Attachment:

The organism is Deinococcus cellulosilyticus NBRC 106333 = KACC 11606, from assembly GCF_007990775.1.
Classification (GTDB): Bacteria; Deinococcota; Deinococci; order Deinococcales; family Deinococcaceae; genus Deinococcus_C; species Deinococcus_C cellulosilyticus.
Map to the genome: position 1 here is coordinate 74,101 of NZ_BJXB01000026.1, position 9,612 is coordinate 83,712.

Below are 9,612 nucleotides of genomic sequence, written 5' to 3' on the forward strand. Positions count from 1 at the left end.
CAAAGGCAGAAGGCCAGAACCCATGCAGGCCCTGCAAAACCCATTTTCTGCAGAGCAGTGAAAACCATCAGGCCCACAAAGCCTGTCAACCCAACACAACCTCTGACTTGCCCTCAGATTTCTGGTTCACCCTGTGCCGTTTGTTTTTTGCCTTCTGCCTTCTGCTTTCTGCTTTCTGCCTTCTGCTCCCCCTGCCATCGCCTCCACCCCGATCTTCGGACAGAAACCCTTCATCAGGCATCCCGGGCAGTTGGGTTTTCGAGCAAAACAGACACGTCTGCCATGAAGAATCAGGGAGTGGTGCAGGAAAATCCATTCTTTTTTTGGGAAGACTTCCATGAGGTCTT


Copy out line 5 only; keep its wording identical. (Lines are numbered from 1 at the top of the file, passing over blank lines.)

CAAAGGCAGAAGGCCAGAACCCATGCAGGCCCTGCAAAACCCATTTTCTGCAGAGCAGTGAAAACCATCAGGCCCACAAAGCCTGTCAACCCAACACAACCTCTGACTTGCCCTCAGATTTCTGGTTCACCCTGTGCCGTTTGTTTTTTGCCTTCTGCCTTCTGCTTTCTGCTTTCTGCCTTCTGCTCCCCCTGCCATCGCCTCCACCCCGATCTTCGGACAGAAACCCTTCATCAGGCATCCCGGGCAGTTGGGTTTTCGAGCAAAACAGACACGTCTGCCATGAAGAATCAGGGAGTGGTGCAGGAAAATCCATTCTTTTTTTGGGAAGACTTCCATGAGGTCTT